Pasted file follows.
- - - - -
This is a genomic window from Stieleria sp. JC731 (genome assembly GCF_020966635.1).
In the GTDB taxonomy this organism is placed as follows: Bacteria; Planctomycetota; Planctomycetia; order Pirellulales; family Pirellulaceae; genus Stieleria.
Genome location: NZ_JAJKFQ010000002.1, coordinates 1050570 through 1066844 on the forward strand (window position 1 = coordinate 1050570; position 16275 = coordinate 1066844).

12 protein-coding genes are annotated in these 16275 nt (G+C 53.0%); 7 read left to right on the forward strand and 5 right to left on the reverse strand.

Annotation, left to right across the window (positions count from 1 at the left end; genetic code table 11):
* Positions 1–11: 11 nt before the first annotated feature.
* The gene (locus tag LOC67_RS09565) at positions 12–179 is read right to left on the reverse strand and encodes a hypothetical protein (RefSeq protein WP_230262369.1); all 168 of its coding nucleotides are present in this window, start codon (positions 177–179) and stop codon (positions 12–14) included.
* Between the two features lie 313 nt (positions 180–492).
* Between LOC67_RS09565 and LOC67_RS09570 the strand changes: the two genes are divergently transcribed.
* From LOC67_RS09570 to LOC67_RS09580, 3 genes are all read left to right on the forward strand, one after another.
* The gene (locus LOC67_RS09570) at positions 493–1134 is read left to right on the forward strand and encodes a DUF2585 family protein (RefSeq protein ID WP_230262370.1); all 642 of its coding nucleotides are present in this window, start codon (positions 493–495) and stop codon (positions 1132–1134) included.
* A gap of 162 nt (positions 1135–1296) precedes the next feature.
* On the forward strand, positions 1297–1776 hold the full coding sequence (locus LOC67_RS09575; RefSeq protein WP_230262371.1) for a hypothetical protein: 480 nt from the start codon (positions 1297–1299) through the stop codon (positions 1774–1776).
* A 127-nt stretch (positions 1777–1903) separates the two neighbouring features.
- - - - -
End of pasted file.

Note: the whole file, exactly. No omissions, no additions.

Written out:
This is a genomic window from Stieleria sp. JC731 (genome assembly GCF_020966635.1).
In the GTDB taxonomy this organism is placed as follows: Bacteria; Planctomycetota; Planctomycetia; order Pirellulales; family Pirellulaceae; genus Stieleria.
Genome location: NZ_JAJKFQ010000002.1, coordinates 1050570 through 1066844 on the forward strand (window position 1 = coordinate 1050570; position 16275 = coordinate 1066844).

12 protein-coding genes are annotated in these 16275 nt (G+C 53.0%); 7 read left to right on the forward strand and 5 right to left on the reverse strand.

Annotation, left to right across the window (positions count from 1 at the left end; genetic code table 11):
* Positions 1–11: 11 nt before the first annotated feature.
* The gene (locus tag LOC67_RS09565) at positions 12–179 is read right to left on the reverse strand and encodes a hypothetical protein (RefSeq protein WP_230262369.1); all 168 of its coding nucleotides are present in this window, start codon (positions 177–179) and stop codon (positions 12–14) included.
* Between the two features lie 313 nt (positions 180–492).
* Between LOC67_RS09565 and LOC67_RS09570 the strand changes: the two genes are divergently transcribed.
* From LOC67_RS09570 to LOC67_RS09580, 3 genes are all read left to right on the forward strand, one after another.
* The gene (locus LOC67_RS09570) at positions 493–1134 is read left to right on the forward strand and encodes a DUF2585 family protein (RefSeq protein ID WP_230262370.1); all 642 of its coding nucleotides are present in this window, start codon (positions 493–495) and stop codon (positions 1132–1134) included.
* A gap of 162 nt (positions 1135–1296) precedes the next feature.
* On the forward strand, positions 1297–1776 hold the full coding sequence (locus LOC67_RS09575; RefSeq protein WP_230262371.1) for a hypothetical protein: 480 nt from the start codon (positions 1297–1299) through the stop codon (positions 1774–1776).
* A 127-nt stretch (positions 1777–1903) separates the two neighbouring features.